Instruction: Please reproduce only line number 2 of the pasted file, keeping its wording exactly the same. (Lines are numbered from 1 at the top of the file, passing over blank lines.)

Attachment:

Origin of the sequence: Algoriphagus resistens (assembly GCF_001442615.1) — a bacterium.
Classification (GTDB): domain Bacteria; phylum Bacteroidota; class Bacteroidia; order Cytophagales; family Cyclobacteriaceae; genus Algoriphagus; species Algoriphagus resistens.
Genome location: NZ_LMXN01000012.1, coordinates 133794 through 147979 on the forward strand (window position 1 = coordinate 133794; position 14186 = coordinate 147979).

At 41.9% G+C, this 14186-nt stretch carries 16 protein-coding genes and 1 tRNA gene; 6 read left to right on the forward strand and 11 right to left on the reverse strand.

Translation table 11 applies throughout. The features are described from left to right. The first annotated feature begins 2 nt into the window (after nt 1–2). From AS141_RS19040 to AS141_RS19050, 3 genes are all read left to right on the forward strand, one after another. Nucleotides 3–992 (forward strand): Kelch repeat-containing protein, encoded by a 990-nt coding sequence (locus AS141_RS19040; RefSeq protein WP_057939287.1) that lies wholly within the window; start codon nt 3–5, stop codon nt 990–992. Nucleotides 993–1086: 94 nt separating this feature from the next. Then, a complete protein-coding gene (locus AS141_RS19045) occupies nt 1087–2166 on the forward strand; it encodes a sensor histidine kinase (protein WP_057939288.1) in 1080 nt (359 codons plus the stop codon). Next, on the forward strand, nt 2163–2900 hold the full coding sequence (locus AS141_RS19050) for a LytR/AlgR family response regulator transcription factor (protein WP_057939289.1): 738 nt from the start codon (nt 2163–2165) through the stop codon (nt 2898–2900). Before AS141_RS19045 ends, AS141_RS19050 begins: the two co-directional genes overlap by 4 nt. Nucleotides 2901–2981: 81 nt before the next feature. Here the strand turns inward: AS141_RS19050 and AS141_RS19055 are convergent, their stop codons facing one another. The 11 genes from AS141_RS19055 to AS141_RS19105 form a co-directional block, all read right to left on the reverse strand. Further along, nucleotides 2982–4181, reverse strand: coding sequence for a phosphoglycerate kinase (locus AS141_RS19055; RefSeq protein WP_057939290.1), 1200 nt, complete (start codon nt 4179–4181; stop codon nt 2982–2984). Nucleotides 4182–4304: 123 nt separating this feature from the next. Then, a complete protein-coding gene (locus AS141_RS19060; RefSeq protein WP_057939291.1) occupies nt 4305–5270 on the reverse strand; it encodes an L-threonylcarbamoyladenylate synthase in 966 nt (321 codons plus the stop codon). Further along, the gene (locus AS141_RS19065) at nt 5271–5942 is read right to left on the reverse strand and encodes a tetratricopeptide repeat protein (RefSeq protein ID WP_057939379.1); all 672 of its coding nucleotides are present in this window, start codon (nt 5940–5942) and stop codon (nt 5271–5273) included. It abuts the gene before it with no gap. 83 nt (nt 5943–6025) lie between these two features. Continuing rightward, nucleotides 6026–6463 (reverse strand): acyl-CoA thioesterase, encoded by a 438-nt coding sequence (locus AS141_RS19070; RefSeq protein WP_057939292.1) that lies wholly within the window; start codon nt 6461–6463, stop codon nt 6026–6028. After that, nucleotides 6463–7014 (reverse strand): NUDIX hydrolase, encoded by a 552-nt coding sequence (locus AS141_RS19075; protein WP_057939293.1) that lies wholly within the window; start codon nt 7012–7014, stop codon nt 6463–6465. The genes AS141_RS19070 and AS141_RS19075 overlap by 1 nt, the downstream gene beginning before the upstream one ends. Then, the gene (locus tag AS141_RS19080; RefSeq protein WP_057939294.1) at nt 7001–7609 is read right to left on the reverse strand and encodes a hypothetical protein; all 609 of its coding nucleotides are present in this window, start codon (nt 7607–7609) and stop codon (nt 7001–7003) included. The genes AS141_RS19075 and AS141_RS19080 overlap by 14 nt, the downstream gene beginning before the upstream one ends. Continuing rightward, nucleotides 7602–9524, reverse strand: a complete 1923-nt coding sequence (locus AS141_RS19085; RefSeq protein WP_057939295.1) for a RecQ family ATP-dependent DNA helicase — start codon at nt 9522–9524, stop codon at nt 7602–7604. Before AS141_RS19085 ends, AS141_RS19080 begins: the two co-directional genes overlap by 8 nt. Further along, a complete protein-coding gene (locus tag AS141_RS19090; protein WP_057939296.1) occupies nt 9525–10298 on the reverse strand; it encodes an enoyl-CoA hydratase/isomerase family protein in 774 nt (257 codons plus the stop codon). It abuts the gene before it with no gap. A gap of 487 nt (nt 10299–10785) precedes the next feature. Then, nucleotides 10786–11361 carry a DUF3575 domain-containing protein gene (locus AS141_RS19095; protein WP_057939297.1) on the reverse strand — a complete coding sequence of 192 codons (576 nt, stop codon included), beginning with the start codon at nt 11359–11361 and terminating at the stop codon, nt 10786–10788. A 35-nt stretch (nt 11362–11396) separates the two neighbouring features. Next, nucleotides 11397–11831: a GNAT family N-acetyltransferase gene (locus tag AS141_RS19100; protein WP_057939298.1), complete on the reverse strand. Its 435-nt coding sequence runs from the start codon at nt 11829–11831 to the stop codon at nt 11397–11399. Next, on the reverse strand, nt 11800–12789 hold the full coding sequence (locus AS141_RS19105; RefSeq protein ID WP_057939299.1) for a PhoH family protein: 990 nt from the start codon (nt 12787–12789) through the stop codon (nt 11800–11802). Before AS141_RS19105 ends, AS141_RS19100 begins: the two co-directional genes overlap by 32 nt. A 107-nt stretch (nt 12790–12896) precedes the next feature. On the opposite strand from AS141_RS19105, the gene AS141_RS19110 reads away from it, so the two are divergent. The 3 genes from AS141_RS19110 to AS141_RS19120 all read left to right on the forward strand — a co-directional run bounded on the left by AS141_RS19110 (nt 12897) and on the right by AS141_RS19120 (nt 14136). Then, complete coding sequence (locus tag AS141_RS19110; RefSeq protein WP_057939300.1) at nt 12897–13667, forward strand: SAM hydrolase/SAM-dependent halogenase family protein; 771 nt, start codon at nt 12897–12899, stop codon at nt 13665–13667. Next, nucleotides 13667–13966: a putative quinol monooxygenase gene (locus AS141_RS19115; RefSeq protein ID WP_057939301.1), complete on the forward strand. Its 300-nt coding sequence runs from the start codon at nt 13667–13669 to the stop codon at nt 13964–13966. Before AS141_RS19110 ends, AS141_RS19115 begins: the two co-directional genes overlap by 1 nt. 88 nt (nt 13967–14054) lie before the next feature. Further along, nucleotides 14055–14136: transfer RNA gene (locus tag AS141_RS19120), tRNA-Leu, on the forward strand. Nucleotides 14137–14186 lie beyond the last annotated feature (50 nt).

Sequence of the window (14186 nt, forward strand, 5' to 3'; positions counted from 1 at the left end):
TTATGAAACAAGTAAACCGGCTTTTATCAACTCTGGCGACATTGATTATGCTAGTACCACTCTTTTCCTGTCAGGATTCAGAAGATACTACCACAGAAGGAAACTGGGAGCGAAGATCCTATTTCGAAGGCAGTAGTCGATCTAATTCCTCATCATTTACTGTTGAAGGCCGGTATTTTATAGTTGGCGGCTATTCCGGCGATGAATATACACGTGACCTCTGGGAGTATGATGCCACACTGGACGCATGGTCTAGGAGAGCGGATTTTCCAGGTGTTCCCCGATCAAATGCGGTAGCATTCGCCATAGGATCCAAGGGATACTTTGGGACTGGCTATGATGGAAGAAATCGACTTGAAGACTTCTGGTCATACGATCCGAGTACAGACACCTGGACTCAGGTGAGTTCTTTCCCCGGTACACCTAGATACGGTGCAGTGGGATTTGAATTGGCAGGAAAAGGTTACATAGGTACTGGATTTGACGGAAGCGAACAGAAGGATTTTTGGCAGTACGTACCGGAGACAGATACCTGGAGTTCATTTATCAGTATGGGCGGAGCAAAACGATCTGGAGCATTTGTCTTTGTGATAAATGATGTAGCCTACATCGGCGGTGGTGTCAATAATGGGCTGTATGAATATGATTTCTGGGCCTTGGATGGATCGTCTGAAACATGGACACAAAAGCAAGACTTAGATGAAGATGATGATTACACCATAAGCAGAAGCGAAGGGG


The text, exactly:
Classification (GTDB): domain Bacteria; phylum Bacteroidota; class Bacteroidia; order Cytophagales; family Cyclobacteriaceae; genus Algoriphagus; species Algoriphagus resistens.